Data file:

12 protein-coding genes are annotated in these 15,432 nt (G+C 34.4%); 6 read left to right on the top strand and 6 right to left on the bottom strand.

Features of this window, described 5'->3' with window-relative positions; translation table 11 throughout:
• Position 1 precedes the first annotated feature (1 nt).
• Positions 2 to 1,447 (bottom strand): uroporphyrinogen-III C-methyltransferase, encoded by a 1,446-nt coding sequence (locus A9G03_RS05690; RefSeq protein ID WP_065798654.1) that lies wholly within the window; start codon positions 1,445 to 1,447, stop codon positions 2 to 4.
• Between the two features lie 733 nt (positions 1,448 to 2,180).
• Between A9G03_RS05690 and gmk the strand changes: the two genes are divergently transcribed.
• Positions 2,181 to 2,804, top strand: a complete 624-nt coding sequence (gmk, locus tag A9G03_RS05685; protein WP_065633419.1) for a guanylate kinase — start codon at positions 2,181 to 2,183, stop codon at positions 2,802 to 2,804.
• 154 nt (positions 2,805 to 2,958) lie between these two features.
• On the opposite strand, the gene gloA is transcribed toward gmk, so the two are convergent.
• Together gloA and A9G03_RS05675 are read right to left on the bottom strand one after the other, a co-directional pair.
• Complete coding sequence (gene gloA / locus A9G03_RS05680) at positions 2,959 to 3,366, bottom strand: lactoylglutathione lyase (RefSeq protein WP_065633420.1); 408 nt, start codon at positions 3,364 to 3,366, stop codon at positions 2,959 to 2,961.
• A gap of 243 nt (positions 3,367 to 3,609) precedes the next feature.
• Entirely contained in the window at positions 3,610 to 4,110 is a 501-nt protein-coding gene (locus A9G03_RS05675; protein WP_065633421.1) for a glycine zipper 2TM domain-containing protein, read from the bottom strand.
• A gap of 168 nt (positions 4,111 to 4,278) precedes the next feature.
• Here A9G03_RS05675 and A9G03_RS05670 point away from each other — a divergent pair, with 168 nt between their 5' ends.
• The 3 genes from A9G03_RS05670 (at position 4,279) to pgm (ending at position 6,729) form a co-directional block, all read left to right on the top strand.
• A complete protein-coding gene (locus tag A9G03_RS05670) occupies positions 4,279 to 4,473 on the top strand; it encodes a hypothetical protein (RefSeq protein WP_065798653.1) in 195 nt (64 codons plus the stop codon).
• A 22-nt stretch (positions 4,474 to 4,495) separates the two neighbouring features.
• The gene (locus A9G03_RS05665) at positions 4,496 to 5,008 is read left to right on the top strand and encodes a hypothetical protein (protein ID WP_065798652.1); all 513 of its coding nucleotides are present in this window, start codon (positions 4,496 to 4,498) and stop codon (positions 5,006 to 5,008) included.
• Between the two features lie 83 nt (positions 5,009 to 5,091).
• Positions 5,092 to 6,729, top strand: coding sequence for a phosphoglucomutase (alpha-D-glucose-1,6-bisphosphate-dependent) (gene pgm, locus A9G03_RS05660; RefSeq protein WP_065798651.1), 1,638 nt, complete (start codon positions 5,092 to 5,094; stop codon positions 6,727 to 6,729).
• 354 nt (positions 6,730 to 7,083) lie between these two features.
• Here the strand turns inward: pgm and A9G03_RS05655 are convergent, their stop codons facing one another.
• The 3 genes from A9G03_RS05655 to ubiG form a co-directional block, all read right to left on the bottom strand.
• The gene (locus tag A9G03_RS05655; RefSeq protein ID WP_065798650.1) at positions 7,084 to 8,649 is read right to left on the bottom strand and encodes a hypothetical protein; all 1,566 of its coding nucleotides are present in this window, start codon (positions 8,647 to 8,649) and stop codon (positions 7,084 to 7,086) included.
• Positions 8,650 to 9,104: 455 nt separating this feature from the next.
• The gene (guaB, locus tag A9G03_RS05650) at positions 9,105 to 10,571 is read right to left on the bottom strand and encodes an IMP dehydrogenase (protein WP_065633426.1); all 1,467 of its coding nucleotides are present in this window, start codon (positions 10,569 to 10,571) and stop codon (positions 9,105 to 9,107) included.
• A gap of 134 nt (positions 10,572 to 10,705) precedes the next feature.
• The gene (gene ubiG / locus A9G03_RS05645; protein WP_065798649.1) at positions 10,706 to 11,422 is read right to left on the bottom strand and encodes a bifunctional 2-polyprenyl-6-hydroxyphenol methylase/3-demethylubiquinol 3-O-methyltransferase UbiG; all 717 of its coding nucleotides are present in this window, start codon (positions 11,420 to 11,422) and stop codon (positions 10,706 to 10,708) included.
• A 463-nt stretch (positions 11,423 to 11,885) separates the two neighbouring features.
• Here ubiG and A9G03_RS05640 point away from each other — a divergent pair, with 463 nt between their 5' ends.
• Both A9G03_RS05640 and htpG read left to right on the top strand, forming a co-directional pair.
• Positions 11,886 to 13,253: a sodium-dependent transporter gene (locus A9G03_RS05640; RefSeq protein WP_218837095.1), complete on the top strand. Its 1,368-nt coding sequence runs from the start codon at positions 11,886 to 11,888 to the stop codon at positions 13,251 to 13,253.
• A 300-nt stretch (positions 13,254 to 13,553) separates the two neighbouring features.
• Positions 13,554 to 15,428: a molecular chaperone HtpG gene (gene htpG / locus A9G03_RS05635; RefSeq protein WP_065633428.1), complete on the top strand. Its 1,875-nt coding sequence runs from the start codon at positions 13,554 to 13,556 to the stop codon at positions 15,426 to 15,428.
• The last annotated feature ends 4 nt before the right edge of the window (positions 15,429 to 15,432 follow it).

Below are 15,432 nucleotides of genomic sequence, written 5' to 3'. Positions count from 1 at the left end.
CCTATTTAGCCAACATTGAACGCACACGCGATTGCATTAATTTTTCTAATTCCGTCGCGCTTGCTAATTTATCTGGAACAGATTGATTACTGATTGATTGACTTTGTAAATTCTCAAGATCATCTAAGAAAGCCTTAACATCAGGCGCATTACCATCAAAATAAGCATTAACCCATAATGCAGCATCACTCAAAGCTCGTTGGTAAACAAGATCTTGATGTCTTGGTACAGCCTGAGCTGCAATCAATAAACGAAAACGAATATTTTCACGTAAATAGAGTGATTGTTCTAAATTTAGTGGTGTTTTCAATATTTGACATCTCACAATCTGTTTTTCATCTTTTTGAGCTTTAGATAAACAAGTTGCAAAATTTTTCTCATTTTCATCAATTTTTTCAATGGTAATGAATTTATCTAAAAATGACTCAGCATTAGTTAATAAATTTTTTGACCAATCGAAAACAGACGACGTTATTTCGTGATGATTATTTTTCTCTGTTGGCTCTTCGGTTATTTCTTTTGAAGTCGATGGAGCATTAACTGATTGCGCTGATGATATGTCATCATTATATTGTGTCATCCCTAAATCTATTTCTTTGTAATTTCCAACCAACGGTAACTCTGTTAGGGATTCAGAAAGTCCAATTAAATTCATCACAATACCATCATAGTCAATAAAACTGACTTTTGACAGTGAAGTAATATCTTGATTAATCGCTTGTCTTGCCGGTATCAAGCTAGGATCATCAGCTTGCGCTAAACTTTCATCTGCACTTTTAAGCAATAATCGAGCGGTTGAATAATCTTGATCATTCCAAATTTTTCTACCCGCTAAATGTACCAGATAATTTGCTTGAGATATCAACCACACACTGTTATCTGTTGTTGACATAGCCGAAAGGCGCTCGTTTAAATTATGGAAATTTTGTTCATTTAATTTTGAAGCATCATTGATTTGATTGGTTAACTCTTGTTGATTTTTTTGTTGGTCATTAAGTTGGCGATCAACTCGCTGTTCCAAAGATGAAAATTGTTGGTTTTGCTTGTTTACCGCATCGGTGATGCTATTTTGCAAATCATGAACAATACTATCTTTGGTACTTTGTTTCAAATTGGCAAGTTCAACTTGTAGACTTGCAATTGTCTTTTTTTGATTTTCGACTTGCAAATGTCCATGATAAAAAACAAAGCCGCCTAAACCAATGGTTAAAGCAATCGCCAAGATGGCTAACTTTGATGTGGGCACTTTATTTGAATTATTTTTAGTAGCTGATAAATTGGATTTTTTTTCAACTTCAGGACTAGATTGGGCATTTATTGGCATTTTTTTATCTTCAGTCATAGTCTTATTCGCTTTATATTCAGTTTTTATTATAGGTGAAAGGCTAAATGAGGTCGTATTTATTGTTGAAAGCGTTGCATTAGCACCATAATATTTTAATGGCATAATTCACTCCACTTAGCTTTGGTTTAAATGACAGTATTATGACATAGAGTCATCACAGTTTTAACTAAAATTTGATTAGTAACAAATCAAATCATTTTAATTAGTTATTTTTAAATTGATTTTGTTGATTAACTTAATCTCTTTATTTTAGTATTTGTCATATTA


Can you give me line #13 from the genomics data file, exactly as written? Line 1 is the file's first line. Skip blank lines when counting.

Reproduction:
• Entirely contained in the window at positions 3,610 to 4,110 is a 501-nt protein-coding gene (locus A9G03_RS05675; protein WP_065633421.1) for a glycine zipper 2TM domain-containing protein, read from the bottom strand.